24 January 1922

Chalet des Sapins, Montana-sur-Sierre, Switzerland

My dearest Ottoline,
   That is one thing about our solitary existence. When such a letter as your letter today comes it is done the very fullest justice to. It is reread and read. But oh, how I should love a long talk - anywhere, anywhere out of the silly world of London and the white one of Switzerland.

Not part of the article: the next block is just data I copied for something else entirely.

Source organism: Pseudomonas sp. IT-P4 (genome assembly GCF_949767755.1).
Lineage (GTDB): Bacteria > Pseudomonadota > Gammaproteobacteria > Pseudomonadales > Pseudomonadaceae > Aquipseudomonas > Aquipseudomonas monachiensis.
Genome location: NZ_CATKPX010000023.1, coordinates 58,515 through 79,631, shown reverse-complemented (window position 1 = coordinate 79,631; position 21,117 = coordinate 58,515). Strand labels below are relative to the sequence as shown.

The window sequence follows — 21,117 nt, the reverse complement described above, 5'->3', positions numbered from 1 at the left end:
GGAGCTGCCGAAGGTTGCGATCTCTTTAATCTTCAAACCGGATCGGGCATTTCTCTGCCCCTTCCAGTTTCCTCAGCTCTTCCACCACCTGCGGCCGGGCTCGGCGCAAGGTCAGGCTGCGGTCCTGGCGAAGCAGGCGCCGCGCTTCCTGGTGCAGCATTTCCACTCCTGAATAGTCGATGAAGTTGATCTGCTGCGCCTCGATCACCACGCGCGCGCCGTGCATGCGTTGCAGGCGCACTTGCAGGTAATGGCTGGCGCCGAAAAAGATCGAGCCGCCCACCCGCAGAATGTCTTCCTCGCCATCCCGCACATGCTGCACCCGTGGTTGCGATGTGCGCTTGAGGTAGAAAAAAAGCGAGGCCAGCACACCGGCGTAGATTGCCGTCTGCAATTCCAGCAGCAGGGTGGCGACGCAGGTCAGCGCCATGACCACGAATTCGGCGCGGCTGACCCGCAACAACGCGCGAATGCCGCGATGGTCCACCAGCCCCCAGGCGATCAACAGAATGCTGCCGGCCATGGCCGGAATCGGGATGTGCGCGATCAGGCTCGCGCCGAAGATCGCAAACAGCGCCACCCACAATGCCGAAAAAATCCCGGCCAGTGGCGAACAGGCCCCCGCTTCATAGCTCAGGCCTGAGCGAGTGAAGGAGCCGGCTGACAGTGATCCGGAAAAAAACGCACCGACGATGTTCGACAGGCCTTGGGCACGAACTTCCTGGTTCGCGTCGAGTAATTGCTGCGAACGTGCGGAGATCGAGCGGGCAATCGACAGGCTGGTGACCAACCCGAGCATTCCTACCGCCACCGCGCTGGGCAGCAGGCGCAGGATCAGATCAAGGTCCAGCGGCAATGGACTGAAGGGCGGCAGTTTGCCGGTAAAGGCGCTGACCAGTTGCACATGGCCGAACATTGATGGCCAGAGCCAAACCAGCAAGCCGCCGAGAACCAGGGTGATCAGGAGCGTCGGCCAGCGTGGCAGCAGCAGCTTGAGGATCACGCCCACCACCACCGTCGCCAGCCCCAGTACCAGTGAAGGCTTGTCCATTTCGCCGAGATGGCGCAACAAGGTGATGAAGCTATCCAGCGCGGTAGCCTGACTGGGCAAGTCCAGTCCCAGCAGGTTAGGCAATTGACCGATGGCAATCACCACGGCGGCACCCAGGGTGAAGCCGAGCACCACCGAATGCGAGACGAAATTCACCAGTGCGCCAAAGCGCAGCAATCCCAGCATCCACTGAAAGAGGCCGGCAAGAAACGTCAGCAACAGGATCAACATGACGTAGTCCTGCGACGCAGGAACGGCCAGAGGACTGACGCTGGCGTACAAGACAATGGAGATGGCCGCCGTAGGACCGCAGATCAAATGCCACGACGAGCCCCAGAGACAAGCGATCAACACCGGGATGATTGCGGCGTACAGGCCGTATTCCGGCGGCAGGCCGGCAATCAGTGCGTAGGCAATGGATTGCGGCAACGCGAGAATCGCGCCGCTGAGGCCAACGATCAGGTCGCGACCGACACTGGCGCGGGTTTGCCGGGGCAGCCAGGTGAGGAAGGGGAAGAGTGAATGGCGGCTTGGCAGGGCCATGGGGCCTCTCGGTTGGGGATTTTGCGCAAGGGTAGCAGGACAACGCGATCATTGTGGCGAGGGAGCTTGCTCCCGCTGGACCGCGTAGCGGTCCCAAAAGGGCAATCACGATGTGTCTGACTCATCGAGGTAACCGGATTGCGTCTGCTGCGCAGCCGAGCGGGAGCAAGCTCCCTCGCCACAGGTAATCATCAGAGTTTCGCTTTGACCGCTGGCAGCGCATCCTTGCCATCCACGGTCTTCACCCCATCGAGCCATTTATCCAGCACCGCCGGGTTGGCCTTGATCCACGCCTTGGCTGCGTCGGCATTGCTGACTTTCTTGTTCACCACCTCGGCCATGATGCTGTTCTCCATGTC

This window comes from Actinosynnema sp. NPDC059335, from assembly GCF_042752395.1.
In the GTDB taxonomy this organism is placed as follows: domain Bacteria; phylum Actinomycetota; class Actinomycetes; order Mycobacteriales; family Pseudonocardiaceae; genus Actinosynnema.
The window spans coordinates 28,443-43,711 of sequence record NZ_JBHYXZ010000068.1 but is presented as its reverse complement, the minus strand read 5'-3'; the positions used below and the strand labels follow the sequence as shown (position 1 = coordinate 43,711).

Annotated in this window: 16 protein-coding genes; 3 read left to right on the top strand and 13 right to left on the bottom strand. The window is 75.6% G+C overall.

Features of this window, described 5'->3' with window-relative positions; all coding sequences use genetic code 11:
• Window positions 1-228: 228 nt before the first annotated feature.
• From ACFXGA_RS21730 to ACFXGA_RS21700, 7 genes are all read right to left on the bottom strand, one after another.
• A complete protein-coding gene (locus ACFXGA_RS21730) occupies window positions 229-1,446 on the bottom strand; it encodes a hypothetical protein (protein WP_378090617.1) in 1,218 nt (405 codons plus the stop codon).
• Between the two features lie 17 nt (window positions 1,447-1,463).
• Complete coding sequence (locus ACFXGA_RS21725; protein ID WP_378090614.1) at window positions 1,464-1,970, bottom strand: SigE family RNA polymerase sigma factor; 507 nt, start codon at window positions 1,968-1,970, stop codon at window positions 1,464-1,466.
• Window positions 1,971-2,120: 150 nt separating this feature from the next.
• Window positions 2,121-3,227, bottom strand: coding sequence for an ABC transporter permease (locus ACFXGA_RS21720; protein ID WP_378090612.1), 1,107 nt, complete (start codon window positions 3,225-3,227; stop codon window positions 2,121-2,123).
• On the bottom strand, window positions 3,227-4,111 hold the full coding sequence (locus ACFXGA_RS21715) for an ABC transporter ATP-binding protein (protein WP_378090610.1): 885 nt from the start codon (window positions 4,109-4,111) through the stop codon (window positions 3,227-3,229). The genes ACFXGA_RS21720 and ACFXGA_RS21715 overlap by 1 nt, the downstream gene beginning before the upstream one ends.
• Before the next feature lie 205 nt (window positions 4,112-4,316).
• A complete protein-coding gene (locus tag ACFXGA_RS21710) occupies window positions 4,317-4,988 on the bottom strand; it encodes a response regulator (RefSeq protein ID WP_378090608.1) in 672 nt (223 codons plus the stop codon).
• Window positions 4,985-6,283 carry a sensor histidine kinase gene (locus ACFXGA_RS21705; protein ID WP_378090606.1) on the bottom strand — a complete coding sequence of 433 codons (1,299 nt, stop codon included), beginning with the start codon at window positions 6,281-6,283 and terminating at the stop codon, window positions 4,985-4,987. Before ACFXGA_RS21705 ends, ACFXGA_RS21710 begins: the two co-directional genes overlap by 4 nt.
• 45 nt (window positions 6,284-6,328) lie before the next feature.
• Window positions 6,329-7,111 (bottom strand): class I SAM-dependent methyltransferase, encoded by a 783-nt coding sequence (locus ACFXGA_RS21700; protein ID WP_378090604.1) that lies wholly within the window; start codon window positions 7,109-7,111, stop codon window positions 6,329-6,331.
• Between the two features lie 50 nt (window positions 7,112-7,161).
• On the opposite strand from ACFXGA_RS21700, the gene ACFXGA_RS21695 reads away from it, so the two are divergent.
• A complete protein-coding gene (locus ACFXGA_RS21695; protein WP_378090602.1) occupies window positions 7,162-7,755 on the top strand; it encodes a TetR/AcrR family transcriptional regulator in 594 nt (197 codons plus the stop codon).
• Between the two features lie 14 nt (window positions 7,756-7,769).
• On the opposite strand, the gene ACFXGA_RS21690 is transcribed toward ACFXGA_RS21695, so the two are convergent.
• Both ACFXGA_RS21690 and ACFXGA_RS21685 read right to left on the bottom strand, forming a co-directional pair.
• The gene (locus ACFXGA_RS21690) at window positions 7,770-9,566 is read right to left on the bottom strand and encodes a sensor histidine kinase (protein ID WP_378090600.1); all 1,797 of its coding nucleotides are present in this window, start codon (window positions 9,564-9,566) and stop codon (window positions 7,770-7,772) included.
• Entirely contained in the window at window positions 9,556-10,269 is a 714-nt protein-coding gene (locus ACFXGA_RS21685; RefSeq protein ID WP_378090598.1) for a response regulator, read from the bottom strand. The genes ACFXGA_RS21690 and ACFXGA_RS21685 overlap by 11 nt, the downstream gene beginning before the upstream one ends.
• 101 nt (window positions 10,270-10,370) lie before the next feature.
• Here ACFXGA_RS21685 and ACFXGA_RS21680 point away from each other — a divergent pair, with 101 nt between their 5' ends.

Its intolerable that you should have had pleurisy! I tremble to think of the time we spend in bed unhappily. It is out of all proportion. I am fleeing to Paris on Monday next to see if that Russian can bake me or boil me or serve me up in some more satisfying way - I suppose the snow is very good for one. But its horrid stuff to take and there's far too much of it. Immense fringes of icicles hang at our windows. Awful looking things like teeth - And every Sunday the Swiss fly into the forest on little sledges shrieking Ho-jé! Ho-jé positively makes my blood curdle. So off I go on Monday with the Mountain very breathless carrying two large suitcases & begging the suitcases pardon when she bumps them into things. I shall only go to spy out the land and buy some flowers and wallow in a hot bath. But if the Russian says he can cure me M. and I shall go to Paris in the spring and live there for a time. One writes the word ‘cure' - but - - but I don't know. [To Ottoline Morrell, c.24 January 1922.]